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expert-perspectives

UMN expert: Cancer screenings are best tool we have to lower cancer deaths

According to the American Cancer Society, more than one million people in the United States get cancer each year. Furthermore, two in three people diagnosed with cancer survive at least five years, due in large part to early detection through cancer screening.

Cancer screenings are the best tool we have right now to lower the rates of death from cancer says Timothy Church, Ph.D., professor of environmental health sciences in the School of Public Health and a member of the Masonic Cancer Center, University of Minnesota. Church is also currently a member of the American Cancer Society’s Guideline Development Group.

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expert-perspectives

Use Of E-Cigarettes Triples Among U.S. Teens

A new national survey confirmed indications e-cigarettes are now more popular among teenage students than traditional cigarettes and other forms of tobacco.

The study was conducted by the Center for Disease Control’s (CDC) National Youth Tobacco survey. Findings included the use of e-cigarettes has increased from 1.1 percent in 2013 to 3.9 percent in 2014 among middle school Children. The survey found the use among high school students almost tripled, from 4.5 percent to 13.4 percent. The numbers equivocate to 450,000 middle school users and 2 million high school stu

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research-and-clinical-trials

UMN finding helps scientists better understand DNA binding protein’s role in vaccination success

T-cells are essential to keeping our bodies safe from infection and disease. They roam the body looking for infection, and upon discovering it, work to clean it up. Anything that can improve how effective T-cells are, or how we understand them to work is a step toward advancing human health.

In the same vein, a recent finding led by University of Minnesota researchers in collaboration with the Howard Hughes Medical Institute and the University of California unveils a new understanding of T-cell operation.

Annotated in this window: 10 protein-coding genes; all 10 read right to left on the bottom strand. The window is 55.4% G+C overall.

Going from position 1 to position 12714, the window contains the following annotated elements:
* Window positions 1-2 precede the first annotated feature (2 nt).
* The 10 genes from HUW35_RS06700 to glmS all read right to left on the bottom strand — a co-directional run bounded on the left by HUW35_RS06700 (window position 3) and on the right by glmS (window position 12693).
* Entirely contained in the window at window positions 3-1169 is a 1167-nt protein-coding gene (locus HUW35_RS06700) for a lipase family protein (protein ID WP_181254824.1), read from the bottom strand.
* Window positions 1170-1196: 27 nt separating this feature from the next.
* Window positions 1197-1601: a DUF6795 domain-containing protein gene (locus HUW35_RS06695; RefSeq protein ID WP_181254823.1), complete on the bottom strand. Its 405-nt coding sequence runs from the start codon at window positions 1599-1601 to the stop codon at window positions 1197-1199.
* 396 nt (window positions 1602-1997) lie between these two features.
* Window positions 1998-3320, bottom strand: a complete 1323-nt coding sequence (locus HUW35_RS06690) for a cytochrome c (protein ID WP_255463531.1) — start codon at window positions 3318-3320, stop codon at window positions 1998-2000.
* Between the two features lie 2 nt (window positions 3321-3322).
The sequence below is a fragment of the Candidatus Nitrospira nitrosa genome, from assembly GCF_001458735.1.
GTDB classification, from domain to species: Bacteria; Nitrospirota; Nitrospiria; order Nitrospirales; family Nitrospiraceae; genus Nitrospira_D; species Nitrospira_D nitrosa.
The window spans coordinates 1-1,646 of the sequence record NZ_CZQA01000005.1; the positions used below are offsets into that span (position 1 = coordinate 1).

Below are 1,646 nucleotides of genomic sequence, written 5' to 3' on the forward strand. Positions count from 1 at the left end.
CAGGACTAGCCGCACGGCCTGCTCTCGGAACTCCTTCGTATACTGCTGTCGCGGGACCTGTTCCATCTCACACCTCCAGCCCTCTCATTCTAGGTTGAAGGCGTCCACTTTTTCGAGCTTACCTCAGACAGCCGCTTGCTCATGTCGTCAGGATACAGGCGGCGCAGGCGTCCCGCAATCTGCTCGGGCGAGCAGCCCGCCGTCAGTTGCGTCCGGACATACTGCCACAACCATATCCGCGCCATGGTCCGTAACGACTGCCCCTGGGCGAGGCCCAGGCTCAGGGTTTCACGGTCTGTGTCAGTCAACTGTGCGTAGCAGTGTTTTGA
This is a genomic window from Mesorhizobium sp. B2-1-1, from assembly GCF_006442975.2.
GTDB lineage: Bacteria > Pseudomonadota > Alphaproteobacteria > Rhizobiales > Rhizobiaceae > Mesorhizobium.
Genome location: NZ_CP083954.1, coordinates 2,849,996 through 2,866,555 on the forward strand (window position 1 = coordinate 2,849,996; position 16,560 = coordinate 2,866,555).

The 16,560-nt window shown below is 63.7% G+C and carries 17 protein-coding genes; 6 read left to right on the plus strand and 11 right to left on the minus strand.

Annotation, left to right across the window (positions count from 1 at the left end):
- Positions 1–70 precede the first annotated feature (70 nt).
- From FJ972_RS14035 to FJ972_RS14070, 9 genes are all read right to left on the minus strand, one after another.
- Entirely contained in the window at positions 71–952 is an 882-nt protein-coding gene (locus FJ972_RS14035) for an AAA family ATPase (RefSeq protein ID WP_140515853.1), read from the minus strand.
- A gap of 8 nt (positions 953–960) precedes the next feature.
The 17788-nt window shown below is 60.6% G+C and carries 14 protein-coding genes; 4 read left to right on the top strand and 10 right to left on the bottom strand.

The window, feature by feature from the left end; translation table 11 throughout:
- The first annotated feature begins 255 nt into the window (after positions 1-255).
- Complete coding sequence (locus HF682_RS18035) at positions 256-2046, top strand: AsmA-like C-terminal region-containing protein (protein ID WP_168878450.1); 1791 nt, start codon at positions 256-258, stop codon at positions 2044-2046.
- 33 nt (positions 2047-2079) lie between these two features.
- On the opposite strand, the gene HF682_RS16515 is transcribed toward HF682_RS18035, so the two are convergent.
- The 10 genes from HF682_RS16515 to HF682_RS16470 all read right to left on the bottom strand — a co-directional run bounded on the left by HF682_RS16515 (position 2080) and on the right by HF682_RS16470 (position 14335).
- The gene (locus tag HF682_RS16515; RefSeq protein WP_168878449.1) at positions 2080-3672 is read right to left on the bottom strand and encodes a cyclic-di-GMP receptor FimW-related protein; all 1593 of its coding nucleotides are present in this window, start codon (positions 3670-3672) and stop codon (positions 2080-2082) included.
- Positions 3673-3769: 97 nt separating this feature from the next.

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news-and-notes

Minnesota invests in regenerative medicine

Last year, the 2014 Minnesota legislative session brought a big win for regenerative medicine, as legislators passed a bill allotting nearly $50 million over 10 years for regenerative medicine research, clinical translation and commercialization efforts.

Some of that research funding has now been awarded to Bruce Walcheck, Ph.D., professor in the University of Minnesota Department of Veterinary and Biomedical Sciences, whose proposal was one of six funded out of 90 applications. Bruce is the principal investigator on a new $500,000 grant for research on engineering human pluripotent stem cells to generate enhanced natural killer cells for cancer therapy. The ultimate goal: treating cancer using the patient’s immune system.

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research-and-clinical-trials

Research snapshot: A more precise diagnosis for oral cancer

Identifying whether oral cancer has reached the mandible (jawbone) can create uncertainties early on or with small tumors for patients and health care providers.

“Right now, we identify oral cancer’s invasion into the jaw through clinical examination or CT scans but current technology often falls short, especially with early invasions. The problem is there are often uncertainties in knowing how far the cancer has spread,” said Samir Khariwala, M.D., surgeon and assistant professor in the Department of Otolaryngology at the University of Minnesota. “For this reason, planning surgery is difficult and there is risk of taking out too much bone or not enough because we don’t know the degree of invasion ahead of time.”

There is, however, a technique available which will allow you to avoid the uncertainty of surgery, the amount of recovery time and the need for additional reconstructive surgery altogether.

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expert-perspectives

Cervical cancer screening: Is a Pap smear or HPV test better?

The American Cancer Society estimates that in 2015, approximately 12,900 new cases of invasive cervical cancer will be diagnosed in the United States alone. To detect those cases, physicians use a Pap smear as the primary cervical cancer screening method.. However, a recent study published in the journal of Gynecologic Oncology, advocates for routine Human Papillomavirus (HPV) screening instead.

The study, authored by an expert panel from the Food and Drug Administration (FDA), found that testing for HPV is more beneficial for cervical cancer screening than a Pap smear alone. The authors claim that routine Pap testing, performed every three years, isn’t as beneficial and accurate as routine HPV testing.

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